I did not take his advice. And began looking for another location for my college teaching.

But here I am now in 2010. And not coincidentally, just after the devastating quake in Haiti, and all the press descriptions of Haiti as a “failed state,” there are more and more references to the US as a “failing state.” This is due especially to the paralysis of the Congress, where even the party with the largest majorities in recent history still cannot achieve the passage of major legislation. We seemingly cannot come to terms with our greatest problems. And the hue and cry about our federal deficit is rising, just at the time we need more government spending to stimulate employment and relief. Millions of Americans are suffering. I have a 58 year old brother who has been unemployed for a year; a sister who was cut from full-time to half-time employment; and a nephew with seven children who lost his job in November. We all have stories like this. Our politicians just don’t seem to get it. They are not hungry. They have the best health insurance and pension plans money can buy—our money.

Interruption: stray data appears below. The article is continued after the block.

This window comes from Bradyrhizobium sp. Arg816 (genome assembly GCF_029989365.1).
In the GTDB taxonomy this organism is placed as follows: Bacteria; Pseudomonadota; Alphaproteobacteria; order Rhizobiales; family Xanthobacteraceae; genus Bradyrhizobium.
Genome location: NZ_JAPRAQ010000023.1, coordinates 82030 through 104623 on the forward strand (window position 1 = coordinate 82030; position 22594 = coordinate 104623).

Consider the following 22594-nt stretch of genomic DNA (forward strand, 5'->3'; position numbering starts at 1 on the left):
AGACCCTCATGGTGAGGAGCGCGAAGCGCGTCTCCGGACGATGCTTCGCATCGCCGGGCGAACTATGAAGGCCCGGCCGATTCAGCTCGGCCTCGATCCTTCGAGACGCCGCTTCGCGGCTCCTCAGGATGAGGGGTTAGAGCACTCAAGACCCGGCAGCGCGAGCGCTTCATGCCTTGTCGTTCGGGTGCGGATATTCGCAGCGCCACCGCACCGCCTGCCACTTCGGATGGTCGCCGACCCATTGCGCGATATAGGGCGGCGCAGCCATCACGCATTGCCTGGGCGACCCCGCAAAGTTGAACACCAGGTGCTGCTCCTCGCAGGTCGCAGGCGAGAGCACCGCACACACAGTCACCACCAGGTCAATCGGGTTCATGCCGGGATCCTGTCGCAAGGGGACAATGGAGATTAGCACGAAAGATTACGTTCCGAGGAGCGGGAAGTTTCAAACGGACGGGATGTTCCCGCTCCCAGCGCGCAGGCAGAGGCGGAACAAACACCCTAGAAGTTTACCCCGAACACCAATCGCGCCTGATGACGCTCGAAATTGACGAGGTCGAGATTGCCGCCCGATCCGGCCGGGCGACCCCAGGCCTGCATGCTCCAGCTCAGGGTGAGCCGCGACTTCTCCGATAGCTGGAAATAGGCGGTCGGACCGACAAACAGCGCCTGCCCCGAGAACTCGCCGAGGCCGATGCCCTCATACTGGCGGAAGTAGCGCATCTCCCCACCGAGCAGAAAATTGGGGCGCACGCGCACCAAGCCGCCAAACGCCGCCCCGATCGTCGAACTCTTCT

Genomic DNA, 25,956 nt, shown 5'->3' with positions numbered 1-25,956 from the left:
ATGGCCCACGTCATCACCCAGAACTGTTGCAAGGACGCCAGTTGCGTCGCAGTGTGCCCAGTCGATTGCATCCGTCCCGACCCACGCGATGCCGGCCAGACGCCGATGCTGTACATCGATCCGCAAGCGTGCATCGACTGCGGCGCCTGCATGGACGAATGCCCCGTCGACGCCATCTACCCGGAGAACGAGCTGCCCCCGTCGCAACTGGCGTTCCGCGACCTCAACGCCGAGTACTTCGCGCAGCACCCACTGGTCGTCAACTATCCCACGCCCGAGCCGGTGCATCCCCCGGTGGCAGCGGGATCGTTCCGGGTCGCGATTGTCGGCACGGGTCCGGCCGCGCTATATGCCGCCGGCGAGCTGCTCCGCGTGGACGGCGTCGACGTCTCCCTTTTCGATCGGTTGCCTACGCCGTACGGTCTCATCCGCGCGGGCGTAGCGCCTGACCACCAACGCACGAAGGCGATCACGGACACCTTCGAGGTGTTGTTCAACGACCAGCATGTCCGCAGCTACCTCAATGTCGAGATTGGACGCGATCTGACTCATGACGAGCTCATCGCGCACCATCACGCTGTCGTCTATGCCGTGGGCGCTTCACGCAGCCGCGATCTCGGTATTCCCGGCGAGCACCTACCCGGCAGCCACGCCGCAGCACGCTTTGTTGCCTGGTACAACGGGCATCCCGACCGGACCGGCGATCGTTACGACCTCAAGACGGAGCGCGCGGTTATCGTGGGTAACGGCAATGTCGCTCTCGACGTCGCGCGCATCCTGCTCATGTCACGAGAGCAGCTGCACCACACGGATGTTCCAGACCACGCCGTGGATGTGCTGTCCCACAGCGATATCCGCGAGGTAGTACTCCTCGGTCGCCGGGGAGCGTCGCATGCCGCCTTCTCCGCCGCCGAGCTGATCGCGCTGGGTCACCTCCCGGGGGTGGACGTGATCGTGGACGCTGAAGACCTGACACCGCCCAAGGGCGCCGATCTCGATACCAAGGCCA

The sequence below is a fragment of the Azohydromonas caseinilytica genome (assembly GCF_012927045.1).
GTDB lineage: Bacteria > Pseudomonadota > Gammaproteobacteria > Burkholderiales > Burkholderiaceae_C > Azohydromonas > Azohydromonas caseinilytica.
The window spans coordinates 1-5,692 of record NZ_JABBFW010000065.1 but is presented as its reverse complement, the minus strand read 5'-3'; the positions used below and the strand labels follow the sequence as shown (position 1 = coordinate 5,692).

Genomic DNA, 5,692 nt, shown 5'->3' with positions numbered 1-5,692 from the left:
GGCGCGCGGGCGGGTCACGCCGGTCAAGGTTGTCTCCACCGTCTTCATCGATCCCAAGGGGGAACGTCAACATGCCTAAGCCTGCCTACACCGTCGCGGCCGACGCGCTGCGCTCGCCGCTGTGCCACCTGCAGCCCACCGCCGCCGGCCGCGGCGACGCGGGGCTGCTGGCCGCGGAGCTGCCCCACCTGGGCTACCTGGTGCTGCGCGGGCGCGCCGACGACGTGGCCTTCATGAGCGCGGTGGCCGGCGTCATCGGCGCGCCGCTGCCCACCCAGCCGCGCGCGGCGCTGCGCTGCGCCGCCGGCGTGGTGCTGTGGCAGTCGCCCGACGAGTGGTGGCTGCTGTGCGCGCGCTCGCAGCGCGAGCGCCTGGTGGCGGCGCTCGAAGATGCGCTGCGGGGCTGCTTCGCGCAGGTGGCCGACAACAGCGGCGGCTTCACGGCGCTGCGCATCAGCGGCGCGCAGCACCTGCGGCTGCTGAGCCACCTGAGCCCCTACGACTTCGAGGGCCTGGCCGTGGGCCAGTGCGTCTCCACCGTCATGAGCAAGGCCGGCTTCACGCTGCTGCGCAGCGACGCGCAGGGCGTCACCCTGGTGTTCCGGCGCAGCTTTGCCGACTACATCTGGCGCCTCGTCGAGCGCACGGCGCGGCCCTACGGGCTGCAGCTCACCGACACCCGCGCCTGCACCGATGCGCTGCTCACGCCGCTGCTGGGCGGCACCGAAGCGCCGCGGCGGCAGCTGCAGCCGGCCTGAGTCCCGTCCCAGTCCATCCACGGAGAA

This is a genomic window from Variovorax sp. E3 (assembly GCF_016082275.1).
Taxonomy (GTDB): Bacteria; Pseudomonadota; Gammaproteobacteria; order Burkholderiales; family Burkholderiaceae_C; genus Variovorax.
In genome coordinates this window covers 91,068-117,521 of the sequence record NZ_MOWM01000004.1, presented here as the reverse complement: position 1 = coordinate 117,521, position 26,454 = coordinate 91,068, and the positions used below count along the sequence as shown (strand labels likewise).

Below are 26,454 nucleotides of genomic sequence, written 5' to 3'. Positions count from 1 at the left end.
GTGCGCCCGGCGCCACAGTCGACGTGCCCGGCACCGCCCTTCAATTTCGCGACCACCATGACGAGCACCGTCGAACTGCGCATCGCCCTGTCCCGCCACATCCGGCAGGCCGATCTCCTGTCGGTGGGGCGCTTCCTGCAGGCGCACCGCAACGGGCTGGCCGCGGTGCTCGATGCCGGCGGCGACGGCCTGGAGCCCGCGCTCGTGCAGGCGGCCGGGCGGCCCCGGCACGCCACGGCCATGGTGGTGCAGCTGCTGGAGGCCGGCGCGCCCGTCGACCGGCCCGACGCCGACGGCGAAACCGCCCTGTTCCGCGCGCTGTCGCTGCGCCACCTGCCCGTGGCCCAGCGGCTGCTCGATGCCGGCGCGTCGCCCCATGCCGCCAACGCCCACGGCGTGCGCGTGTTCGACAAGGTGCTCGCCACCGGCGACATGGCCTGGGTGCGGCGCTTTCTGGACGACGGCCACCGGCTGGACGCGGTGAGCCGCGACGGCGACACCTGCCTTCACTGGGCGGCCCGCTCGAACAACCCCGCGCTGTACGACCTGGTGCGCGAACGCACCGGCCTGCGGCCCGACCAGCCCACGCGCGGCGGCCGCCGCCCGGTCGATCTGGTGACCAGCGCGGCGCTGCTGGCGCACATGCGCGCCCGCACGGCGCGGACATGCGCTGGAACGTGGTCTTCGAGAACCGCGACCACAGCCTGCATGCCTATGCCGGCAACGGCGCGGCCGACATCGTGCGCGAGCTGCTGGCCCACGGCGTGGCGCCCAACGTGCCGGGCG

I am not ready to join the Tea Partyers. But what should we be telling our students? They are REALLY worried, even the best of the partyers among them. Should we keep a stiff upper lip? Urge confidence, hope, optimism? Put this in perspective and remind them this is the great country that fought World War II, conquered past scourges like polio, survived the Great Depression? Our students can’t relate to any of this. All most of them know is what came in on their most recent text messages; and the fact that they and their families are scared to death about the directions they see before them.

I do believe we should be talking about these issues with our students. I hope you will be honest with them. I believe that educators should be teaching a “learned optimism.” And I feel for you in terms of how difficult that has become to do, honestly.

-John N. Gardner